States, Contractors Await More Infrastructure Act Funding Allocations

January 5, 2024|


WASHINGTON, D.C. – As time marks more than two years since the Biden Administration and Congress enacted the Infrastructure Investment and Jobs Act – earmarking $1.2 trillion over five years, some $550 billion of it toward roads and bridge construction, water infrastructure projects, resilience builds and technology-specific efforts – dollars are just beginning to make their way through state transportation agencies and into the project plans of private-sector U.S. contractors and joint ventures.

According to Lynn Hansen, CEO of Charlotte, N.C.-based Crowder Construction, the reason for the time lag between IIJA’s enactment and news of specific projects it is supporting is likely due to the complexity of the proposed infrastructure efforts that the law will fund.

“In our region (the Carolinas), our DOTs are known for getting projects out there quickly once they have the funding,” Hansen said. “My sense is that these are planning-intensive projects and many of them will take years to program and execute. I do hope that some of these (IIJA appropriations) will get extended, because there’s no way this money can be spent in five years.”

Stephen Sandherr, retiring CEO of the Associated General Contractors of America, says the legislative language connected to the IIJA and to the permanent reform package is another driver of the speed – or lack thereof – of funding reaching both the state DOTs and gaining heavy highway and other related contractor bidders.

In order to recruit new workers to assist on teams who will build these infrastructure projects, Sandherr says IIJA requires a construction company to have an established, federally registered apprenticeship program. “In a number of states, gaining that (federal) approval is extremely burdensome and costly, and in some states it’s impossible for non-union firms to gain this to bid on projects,” he said.

According to the White House, Montgomery Locks and Dam in Pennsylvania and Soo Locks in Michigan are recipients of IIJA funding. The projects are among a total of 445 port and waterway projects that IIJA is supporting.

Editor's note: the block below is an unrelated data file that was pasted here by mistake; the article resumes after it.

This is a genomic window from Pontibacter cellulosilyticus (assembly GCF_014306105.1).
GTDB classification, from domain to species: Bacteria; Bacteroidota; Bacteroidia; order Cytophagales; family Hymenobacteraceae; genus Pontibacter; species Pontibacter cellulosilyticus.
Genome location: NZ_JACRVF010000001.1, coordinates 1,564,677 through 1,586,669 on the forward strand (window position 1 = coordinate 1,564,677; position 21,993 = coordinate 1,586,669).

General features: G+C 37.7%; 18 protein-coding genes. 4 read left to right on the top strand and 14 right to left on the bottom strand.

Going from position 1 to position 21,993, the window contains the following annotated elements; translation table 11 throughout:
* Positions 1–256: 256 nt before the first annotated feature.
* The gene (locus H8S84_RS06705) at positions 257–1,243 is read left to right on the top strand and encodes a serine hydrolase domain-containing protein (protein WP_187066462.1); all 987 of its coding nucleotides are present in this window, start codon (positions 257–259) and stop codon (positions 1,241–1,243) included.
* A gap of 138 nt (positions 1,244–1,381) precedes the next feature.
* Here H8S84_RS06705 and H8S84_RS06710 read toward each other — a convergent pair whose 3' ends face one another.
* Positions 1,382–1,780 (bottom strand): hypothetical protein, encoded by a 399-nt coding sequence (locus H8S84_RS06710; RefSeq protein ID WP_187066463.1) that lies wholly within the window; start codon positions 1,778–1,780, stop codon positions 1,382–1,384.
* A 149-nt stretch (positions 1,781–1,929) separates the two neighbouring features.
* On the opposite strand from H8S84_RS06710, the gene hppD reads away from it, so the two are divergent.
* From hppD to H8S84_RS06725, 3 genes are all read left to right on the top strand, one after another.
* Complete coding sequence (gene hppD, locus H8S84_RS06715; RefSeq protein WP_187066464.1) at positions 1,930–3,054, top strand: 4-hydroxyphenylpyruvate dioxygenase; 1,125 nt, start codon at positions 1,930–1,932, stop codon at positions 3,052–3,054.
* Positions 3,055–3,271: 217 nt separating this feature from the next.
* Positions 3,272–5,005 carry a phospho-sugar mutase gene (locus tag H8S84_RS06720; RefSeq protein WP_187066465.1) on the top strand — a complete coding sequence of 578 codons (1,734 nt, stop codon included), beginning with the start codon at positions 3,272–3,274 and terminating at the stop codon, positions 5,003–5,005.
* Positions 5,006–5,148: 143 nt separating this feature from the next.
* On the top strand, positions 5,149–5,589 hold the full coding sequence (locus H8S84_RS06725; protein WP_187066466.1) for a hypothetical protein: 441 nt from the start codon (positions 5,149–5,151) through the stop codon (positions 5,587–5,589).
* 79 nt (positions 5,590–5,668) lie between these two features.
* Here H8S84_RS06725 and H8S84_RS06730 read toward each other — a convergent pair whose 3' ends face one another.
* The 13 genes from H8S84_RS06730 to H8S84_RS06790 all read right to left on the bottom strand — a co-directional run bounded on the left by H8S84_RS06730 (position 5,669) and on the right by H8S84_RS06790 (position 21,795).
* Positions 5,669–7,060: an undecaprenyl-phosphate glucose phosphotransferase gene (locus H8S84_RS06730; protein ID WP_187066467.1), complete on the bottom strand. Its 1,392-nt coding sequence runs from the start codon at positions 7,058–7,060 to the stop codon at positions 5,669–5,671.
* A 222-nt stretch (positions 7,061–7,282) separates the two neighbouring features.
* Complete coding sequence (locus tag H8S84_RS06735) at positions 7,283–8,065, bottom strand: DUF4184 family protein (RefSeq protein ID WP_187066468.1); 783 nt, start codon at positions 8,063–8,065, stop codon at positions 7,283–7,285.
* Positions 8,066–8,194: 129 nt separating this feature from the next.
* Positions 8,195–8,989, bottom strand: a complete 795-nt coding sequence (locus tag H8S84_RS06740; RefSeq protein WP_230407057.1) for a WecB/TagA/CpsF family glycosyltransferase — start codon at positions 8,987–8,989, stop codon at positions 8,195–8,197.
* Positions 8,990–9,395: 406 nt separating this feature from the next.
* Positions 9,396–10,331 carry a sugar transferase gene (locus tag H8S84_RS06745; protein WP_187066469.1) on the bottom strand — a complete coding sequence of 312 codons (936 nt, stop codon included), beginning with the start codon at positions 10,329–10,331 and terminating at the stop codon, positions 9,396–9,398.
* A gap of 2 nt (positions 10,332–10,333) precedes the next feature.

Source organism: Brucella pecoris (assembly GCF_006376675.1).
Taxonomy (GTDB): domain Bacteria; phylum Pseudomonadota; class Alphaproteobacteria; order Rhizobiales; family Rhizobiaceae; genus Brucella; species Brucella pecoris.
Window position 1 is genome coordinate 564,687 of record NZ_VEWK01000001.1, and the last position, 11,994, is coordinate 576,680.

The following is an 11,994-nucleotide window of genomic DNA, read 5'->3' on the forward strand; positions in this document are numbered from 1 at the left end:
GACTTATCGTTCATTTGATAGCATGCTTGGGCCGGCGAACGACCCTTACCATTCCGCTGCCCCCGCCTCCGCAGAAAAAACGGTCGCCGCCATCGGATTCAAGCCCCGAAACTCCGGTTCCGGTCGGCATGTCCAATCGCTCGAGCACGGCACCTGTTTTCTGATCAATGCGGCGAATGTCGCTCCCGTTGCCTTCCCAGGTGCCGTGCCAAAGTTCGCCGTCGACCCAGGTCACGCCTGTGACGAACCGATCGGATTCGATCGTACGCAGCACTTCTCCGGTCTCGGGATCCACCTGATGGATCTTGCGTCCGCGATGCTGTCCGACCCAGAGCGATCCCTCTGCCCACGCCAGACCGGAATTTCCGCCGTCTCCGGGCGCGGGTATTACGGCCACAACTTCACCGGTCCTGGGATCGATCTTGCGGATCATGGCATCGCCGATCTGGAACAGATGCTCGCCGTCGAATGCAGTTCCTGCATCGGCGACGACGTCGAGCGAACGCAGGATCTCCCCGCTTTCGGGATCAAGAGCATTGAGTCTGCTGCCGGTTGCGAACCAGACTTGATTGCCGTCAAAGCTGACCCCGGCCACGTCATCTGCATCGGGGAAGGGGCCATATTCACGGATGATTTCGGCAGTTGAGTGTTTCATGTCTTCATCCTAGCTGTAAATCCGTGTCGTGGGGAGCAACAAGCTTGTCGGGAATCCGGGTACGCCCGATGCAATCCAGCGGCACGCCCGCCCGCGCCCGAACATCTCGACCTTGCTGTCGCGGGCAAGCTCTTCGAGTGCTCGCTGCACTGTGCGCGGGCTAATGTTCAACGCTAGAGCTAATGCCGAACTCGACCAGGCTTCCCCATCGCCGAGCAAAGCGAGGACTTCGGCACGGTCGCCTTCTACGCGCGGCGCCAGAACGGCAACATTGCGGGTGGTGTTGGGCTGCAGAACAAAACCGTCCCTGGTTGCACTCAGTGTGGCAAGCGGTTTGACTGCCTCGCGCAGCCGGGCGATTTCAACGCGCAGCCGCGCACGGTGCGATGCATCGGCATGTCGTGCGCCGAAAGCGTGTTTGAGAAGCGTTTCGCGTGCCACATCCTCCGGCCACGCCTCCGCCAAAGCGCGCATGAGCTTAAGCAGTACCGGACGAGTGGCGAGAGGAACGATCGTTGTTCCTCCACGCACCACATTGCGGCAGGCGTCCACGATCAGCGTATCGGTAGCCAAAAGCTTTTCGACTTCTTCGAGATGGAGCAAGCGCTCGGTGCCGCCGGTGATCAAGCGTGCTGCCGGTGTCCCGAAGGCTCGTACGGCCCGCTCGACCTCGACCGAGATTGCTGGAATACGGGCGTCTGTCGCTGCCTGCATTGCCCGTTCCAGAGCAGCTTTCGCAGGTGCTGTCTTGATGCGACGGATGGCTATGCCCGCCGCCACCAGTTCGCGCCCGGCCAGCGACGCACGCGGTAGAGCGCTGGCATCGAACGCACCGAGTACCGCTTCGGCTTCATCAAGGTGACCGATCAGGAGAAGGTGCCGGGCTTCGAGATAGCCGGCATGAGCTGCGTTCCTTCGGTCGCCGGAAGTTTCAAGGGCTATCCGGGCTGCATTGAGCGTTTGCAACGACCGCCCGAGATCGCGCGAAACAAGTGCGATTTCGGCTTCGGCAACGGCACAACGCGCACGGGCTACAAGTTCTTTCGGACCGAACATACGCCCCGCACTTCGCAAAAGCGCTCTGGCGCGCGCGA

Cirba Solutions in Lancaster, Ohio and Group14 Technologies in Woodinville, Wash. Are recipients of a portion of the more than $7 billion that IIJA has allocated to battery manufacturing construction projects. The monies will enable Cirba to upgrade its existing lithium-ion recycling facility and Group14 to develop a commercial-scale modular manufacturing facility to reduce battery costs and greenhouse gas emissions.

The Mega Grant Program – a separate federal initiative that supports large, complex projects that are difficult to fund by other means – is also awarding monies to high-profile, multi-state infrastructure projects such as the I-5 Interstate Bridge project. A total of $600 million in Mega Grant dollars will help fund the $7.5 billion project that will rebuild the span over the Columbia River between Oregon and Washington to make it structurally and seismically sturdier. The project also calls for adding lanes to nearly five miles of I-5, enlarging seven interchanges and extending light rail from Portland to Vancouver plus creating new walking and cycling paths. Each of the two states is contributing $1 billion to the mega-project.

Mega Grant dollars are also funding bridge upgrades and construction of a new interstate bridge – Interstates 71 and 75 – for the Brent Spence Bridge that carries vehicles over the Ohio River from Kentucky to Ohio and back. A total of $1.6 billion has been apportioned via the Mega Grant Program, with construction estimated to begin in Spring 2024.

For more information about state-by-state allocations under IIJA, see




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